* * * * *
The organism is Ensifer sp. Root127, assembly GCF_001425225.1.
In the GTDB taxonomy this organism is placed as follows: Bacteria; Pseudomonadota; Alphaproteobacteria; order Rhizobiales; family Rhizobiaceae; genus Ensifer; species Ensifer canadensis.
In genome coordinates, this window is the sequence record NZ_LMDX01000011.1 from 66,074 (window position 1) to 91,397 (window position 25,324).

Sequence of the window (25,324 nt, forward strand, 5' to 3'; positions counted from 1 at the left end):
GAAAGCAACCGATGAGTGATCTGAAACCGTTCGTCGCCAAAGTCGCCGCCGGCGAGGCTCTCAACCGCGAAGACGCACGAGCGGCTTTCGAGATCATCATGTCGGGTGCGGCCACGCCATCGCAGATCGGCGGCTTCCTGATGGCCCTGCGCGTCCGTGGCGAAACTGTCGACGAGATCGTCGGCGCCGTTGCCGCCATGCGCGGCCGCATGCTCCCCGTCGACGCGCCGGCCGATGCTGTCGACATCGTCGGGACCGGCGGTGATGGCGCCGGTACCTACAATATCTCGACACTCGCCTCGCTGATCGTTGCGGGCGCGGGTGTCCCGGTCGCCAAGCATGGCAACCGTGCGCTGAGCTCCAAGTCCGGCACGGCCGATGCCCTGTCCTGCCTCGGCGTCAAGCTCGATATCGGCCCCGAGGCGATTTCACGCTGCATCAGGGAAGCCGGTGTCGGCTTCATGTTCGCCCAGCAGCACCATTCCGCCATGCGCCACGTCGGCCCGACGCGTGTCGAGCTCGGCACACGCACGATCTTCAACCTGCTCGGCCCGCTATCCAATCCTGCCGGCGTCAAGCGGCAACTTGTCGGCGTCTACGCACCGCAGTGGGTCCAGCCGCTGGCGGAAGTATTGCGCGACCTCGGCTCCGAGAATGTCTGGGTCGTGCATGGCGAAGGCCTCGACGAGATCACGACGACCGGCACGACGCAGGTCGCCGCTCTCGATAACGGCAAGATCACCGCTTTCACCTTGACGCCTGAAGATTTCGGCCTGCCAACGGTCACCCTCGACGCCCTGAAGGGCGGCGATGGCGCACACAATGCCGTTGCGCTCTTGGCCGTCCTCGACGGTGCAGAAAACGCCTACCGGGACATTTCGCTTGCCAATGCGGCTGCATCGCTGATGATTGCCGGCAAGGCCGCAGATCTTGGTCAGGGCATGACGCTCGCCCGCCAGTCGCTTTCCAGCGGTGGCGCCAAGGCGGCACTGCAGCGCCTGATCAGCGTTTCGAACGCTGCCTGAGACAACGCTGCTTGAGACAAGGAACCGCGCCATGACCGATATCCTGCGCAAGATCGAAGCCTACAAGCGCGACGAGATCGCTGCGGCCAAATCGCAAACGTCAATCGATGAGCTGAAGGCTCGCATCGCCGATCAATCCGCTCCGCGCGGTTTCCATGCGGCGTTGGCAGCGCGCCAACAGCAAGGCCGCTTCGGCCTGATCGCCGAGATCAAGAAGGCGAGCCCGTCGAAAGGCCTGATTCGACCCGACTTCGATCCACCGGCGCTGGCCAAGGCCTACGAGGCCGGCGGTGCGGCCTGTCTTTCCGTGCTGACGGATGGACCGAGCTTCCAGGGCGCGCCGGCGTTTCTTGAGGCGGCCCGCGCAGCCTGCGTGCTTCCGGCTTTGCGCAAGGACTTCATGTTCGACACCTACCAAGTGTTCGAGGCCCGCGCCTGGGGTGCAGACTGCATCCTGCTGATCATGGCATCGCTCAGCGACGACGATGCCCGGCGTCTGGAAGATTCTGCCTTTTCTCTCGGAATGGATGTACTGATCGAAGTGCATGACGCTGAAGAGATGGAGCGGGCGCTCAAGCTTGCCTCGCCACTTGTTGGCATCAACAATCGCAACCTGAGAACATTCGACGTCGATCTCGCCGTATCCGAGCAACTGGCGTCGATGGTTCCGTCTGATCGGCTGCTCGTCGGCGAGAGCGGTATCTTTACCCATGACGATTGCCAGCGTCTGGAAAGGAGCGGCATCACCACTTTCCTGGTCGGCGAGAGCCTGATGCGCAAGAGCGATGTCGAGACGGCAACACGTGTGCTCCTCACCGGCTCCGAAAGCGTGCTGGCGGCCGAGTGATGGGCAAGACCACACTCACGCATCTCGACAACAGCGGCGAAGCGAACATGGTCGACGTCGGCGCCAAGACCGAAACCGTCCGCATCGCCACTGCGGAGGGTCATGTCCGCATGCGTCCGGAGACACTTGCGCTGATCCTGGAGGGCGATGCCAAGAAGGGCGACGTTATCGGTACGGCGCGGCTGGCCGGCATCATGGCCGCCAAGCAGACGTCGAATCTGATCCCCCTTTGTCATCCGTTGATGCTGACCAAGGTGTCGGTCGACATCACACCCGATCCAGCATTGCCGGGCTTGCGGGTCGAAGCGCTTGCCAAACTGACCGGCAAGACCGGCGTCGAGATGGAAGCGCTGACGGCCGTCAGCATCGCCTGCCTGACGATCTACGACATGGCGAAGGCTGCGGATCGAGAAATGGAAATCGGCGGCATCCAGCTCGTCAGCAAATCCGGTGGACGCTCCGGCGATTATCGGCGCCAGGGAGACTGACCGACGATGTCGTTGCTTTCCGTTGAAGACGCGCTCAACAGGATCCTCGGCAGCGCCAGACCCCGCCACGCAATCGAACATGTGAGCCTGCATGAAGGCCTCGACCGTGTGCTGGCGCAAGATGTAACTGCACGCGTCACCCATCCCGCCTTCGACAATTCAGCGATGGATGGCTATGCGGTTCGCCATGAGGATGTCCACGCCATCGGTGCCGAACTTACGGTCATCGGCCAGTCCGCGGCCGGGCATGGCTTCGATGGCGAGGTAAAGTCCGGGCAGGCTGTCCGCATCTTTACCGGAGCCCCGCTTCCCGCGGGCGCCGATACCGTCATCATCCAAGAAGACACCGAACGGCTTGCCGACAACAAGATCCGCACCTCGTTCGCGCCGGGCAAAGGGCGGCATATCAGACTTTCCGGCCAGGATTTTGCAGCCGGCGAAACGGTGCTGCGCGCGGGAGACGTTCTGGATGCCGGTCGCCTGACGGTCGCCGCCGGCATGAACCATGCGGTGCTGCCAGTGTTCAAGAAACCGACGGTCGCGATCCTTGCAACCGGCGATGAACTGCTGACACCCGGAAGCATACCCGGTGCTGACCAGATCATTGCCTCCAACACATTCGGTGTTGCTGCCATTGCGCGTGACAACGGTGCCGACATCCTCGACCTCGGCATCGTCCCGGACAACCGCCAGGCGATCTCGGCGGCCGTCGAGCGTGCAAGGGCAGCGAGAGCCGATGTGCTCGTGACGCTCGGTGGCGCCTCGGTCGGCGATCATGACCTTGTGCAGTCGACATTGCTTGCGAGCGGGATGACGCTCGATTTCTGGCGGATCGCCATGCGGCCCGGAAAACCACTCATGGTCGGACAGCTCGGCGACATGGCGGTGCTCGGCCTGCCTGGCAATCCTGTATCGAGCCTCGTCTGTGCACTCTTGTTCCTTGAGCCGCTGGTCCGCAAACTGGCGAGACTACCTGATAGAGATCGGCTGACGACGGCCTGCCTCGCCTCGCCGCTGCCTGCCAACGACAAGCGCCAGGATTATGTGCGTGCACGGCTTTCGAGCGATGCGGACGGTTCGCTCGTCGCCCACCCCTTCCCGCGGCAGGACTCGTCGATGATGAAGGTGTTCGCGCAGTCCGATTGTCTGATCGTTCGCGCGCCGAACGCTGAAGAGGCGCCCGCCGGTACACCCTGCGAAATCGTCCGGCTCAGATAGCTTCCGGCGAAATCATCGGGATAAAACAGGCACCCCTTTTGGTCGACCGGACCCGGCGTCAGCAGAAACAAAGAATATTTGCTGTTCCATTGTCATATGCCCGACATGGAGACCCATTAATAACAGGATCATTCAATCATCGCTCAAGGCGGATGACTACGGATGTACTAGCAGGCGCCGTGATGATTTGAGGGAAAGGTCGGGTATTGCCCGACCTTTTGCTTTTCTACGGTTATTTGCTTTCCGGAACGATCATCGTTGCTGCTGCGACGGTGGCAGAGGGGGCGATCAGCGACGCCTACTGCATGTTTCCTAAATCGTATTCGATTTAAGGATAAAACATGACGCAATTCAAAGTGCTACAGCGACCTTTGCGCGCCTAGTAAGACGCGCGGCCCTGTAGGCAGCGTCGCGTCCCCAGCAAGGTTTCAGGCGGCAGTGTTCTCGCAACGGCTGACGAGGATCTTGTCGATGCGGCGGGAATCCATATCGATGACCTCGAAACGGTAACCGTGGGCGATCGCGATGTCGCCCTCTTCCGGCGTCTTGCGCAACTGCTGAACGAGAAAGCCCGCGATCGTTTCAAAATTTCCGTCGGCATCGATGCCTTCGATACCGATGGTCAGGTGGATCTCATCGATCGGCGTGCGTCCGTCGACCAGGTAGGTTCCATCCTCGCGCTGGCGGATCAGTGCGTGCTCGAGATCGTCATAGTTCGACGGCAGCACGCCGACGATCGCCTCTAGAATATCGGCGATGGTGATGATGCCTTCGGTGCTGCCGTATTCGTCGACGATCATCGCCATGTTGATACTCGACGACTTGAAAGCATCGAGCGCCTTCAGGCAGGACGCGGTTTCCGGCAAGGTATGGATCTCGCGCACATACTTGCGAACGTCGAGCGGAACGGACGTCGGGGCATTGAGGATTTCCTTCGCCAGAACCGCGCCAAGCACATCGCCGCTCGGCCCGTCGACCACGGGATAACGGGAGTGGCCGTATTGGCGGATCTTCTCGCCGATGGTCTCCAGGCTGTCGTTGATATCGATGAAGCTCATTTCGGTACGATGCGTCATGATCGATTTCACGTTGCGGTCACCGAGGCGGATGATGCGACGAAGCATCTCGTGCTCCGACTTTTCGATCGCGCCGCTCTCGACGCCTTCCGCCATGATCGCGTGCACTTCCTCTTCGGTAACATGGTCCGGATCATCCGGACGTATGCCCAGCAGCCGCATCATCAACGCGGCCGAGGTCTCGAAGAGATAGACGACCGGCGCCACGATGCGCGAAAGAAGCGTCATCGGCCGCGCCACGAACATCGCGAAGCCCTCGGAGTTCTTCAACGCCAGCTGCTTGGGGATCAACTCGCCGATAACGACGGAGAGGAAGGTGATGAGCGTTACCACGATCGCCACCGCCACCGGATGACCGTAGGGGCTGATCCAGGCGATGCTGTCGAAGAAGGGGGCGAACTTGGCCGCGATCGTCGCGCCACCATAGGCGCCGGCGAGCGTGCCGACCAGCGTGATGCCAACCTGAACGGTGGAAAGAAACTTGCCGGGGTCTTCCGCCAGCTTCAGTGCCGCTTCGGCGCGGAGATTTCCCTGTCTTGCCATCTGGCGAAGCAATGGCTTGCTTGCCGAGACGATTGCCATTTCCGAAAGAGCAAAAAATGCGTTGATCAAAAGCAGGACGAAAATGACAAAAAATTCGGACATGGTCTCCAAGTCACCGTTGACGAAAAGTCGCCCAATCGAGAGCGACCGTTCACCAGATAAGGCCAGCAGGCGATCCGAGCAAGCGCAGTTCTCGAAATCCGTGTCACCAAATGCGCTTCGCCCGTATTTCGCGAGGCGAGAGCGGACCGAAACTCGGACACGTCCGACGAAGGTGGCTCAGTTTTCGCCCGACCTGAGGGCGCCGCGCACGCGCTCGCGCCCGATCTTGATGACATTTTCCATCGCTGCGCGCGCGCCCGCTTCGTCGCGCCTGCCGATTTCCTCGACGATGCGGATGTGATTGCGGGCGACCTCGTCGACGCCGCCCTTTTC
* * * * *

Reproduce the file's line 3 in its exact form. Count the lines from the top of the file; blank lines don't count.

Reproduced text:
In genome coordinates, this window is the sequence record NZ_LMDX01000011.1 from 66,074 (window position 1) to 91,397 (window position 25,324).